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Bradford library’s LGBTQ youth event draws criticism

Bradford West Gwillimbury resident questions 13 to 23 age range for event, while library representatives point to safety measures
2019-01-09-council nina cunniff
BWG Public Library Deputy CEO Nina Cunniff addresses council Jan. 8. Jenni Dunning/BradfordToday

An LGBTQ youth event at the Bradford West Gwillimbury Public Library this week came under fire Tuesday evening when a local resident questioned why adults are allowed to attend.

In response to the criticism, a library spokesperson said young adults can provide “inspiring” mentorship as thriving members of the LGBTQ community.

The library, in partnership with The Gilbert Centre, is hosting a pizza night social on Friday for LGBTQ youth between ages 13 and 23, as part of ongoing drop-in programming.

“Why does the Bradford library and The Gilbert Centre think it’s appropriate for 13-year-olds and 23-year-olds to hang out?” said Justin Vrdoljak during an open forum at Tuesday’s council meeting.

“What you have here is very concerning. (What you have is) vulnerable kids who are either gay or confused and questioning their sexuality … where adults up to age 23 are welcome to meet and befriend them. Putting on this event is very poor judgment. How are you going to stop them from exchanging phone numbers and hooking up at a later date?”

Vrdoljak went on to suggest the event was “child grooming” and cite information from sources he did not provide about homosexual promiscuity.

BWG Mayor Rob Keffer interjected, saying Vrdoljak was “in touch with the library board and you have made your point.”

“I get it. Everyone’s intimidated by the LGBT lobbies,” Vrdoljak responded. “I’d like to see an investigation into the organizers of this event. How can they guarantee the safety of these kids? In my opinion, they can’t.”

Nina Cunniff, deputy CEO of the BWG Public Library, was in attendance, and Keffer asked her to speak about the issue at the end of the meeting.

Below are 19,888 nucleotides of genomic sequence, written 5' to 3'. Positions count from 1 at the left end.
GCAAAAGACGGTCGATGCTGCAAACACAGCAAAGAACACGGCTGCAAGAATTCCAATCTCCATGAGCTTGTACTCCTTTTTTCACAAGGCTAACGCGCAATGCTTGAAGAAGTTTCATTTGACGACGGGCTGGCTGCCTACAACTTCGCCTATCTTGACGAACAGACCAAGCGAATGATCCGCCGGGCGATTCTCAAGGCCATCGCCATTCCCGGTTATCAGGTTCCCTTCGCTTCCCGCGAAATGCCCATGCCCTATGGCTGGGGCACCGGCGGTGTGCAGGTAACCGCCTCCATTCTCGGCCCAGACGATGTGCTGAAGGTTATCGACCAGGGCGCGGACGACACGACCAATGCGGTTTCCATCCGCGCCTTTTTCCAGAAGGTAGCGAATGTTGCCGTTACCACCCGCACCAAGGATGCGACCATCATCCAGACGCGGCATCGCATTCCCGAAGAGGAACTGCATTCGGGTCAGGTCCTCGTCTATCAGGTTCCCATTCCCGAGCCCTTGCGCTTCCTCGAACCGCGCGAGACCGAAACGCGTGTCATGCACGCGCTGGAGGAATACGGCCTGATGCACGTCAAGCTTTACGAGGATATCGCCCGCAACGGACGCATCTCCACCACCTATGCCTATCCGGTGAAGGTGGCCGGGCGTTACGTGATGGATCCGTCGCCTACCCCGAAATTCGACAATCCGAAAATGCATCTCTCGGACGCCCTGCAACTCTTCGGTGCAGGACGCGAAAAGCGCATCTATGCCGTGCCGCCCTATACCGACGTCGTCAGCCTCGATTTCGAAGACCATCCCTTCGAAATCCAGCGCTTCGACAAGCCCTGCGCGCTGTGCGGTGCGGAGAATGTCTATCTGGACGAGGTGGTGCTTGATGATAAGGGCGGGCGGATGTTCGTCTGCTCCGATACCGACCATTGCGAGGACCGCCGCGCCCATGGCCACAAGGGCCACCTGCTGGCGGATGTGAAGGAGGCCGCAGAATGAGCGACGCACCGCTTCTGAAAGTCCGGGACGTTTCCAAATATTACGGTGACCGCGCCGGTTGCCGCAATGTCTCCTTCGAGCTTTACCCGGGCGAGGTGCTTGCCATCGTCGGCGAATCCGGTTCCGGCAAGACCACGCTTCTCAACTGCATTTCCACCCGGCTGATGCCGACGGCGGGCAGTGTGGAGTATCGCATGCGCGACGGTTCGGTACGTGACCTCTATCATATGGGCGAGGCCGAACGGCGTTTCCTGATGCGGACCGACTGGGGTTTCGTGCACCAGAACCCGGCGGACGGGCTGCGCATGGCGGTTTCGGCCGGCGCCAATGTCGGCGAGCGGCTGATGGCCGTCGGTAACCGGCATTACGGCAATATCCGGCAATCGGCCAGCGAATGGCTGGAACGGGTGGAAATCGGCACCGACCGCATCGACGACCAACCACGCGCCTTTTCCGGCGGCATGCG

“We are doing (the program) in response to a community need. A number of the LGBTQ youth feel that there are no supports for them in the community, that there’s nowhere safe for them to go, that there are no other people to talk to and share their experiences,” she said.

The LGBTQ youth drop-in programming, she added, is a way for the library to become a safe space for them and help them feel supported.

The teen drop-in program always has a library staff member present, as well as a youth worker from The Gilbert Centre, she said.

The library, again with The Gilbert Centre’s support, is also launching new LGBTQ social programming for adults next month.

Cunniff explained the age range for the youth event is partly based on funding guidelines The Gilbert Centre receives from United Way.

“The idea is to empower youths so they are not vulnerable,” she said. “We all know predators exist in our society, (but) we definitely feel we have some strong safeguards for our youth.”

All of the library’s programming is safe for children, whether they are part of the LGBTQ community or not, said Larissa Marks, the library’s community engagement co-ordinator, when reached Wednesday.

“To have a 23-year-old who has survived high school and college and is thriving is inspiring. The value of that mentorship is huge,” she said. “When people bring their children, youth, teens to our programs, they are always safe.”


Jenni Dunning

About the Author: Jenni Dunning

Jenni Dunning is a community editor and reporter who covers news in the Town of Bradford West Gwillimbury.
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